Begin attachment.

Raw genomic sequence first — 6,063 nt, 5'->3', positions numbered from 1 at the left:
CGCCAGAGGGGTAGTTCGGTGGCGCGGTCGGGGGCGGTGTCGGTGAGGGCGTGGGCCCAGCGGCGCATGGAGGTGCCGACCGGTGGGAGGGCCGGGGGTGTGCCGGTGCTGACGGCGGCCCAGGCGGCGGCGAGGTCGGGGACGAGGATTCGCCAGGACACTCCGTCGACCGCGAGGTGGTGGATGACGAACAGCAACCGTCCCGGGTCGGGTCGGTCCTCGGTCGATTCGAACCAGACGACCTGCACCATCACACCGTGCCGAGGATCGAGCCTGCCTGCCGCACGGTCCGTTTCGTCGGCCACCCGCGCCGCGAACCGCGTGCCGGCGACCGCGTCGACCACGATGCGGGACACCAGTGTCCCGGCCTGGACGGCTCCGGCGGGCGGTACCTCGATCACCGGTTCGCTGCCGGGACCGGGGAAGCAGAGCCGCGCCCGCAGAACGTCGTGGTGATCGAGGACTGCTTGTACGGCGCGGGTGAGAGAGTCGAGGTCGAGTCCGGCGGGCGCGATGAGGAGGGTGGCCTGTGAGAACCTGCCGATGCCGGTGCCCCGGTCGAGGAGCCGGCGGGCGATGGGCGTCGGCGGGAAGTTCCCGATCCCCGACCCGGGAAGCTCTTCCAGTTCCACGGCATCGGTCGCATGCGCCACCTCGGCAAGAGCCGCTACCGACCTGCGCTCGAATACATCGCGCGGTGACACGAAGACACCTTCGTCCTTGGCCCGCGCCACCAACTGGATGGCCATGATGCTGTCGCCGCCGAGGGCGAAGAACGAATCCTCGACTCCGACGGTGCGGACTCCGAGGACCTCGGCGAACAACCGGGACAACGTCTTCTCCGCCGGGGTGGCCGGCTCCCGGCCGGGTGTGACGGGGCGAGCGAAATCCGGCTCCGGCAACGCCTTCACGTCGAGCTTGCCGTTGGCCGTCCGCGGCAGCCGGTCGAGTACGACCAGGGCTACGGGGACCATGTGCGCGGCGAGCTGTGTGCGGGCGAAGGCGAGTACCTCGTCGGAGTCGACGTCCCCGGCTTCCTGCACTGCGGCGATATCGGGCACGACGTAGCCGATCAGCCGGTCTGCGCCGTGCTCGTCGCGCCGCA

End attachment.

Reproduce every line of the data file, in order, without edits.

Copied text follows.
Raw genomic sequence first — 6,063 nt, 5'->3', positions numbered from 1 at the left:
CGCCAGAGGGGTAGTTCGGTGGCGCGGTCGGGGGCGGTGTCGGTGAGGGCGTGGGCCCAGCGGCGCATGGAGGTGCCGACCGGTGGGAGGGCCGGGGGTGTGCCGGTGCTGACGGCGGCCCAGGCGGCGGCGAGGTCGGGGACGAGGATTCGCCAGGACACTCCGTCGACCGCGAGGTGGTGGATGACGAACAGCAACCGTCCCGGGTCGGGTCGGTCCTCGGTCGATTCGAACCAGACGACCTGCACCATCACACCGTGCCGAGGATCGAGCCTGCCTGCCGCACGGTCCGTTTCGTCGGCCACCCGCGCCGCGAACCGCGTGCCGGCGACCGCGTCGACCACGATGCGGGACACCAGTGTCCCGGCCTGGACGGCTCCGGCGGGCGGTACCTCGATCACCGGTTCGCTGCCGGGACCGGGGAAGCAGAGCCGCGCCCGCAGAACGTCGTGGTGATCGAGGACTGCTTGTACGGCGCGGGTGAGAGAGTCGAGGTCGAGTCCGGCGGGCGCGATGAGGAGGGTGGCCTGTGAGAACCTGCCGATGCCGGTGCCCCGGTCGAGGAGCCGGCGGGCGATGGGCGTCGGCGGGAAGTTCCCGATCCCCGACCCGGGAAGCTCTTCCAGTTCCACGGCATCGGTCGCATGCGCCACCTCGGCAAGAGCCGCTACCGACCTGCGCTCGAATACATCGCGCGGTGACACGAAGACACCTTCGTCCTTGGCCCGCGCCACCAACTGGATGGCCATGATGCTGTCGCCGCCGAGGGCGAAGAACGAATCCTCGACTCCGACGGTGCGGACTCCGAGGACCTCGGCGAACAACCGGGACAACGTCTTCTCCGCCGGGGTGGCCGGCTCCCGGCCGGGTGTGACGGGGCGAGCGAAATCCGGCTCCGGCAACGCCTTCACGTCGAGCTTGCCGTTGGCCGTCCGCGGCAGCCGGTCGAGTACGACCAGGGCTACGGGGACCATGTGCGCGGCGAGCTGTGTGCGGGCGAAGGCGAGTACCTCGTCGGAGTCGACGTCCCCGGCTTCCTGCACTGCGGCGATATCGGGCACGACGTAGCCGATCAGCCGGTCTGCGCCGTGCTCGTCGCGCCGCA